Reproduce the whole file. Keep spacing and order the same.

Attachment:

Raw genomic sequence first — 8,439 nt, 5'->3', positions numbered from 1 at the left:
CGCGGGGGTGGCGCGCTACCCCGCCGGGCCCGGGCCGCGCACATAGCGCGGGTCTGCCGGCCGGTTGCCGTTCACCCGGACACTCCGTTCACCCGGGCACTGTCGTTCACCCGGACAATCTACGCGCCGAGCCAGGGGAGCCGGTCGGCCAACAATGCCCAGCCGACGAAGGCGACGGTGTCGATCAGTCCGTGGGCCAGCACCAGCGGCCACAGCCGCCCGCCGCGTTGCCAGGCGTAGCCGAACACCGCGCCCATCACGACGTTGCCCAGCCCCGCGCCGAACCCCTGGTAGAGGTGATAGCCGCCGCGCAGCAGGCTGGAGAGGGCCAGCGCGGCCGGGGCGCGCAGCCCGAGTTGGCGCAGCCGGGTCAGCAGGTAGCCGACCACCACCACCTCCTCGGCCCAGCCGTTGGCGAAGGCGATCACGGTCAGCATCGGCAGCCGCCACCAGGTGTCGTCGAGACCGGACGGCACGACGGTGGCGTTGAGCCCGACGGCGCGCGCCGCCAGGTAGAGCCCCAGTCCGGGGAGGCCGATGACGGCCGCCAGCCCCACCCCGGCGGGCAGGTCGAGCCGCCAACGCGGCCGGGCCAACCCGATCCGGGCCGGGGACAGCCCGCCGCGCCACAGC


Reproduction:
Raw genomic sequence first — 8,439 nt, 5'->3', positions numbered from 1 at the left:
CGCGGGGGTGGCGCGCTACCCCGCCGGGCCCGGGCCGCGCACATAGCGCGGGTCTGCCGGCCGGTTGCCGTTCACCCGGACACTCCGTTCACCCGGGCACTGTCGTTCACCCGGACAATCTACGCGCCGAGCCAGGGGAGCCGGTCGGCCAACAATGCCCAGCCGACGAAGGCGACGGTGTCGATCAGTCCGTGGGCCAGCACCAGCGGCCACAGCCGCCCGCCGCGTTGCCAGGCGTAGCCGAACACCGCGCCCATCACGACGTTGCCCAGCCCCGCGCCGAACCCCTGGTAGAGGTGATAGCCGCCGCGCAGCAGGCTGGAGAGGGCCAGCGCGGCCGGGGCGCGCAGCCCGAGTTGGCGCAGCCGGGTCAGCAGGTAGCCGACCACCACCACCTCCTCGGCCCAGCCGTTGGCGAAGGCGATCACGGTCAGCATCGGCAGCCGCCACCAGGTGTCGTCGAGACCGGACGGCACGACGGTGGCGTTGAGCCCGACGGCGCGCGCCGCCAGGTAGAGCCCCAGTCCGGGGAGGCCGATGACGGCCGCCAGCCCCACCCCGGCGGGCAGGTCGAGCCGCCAACGCGGCCGGGCCAACCCGATCCGGGCCGGGGACAGCCCGCCGCGCCACAGC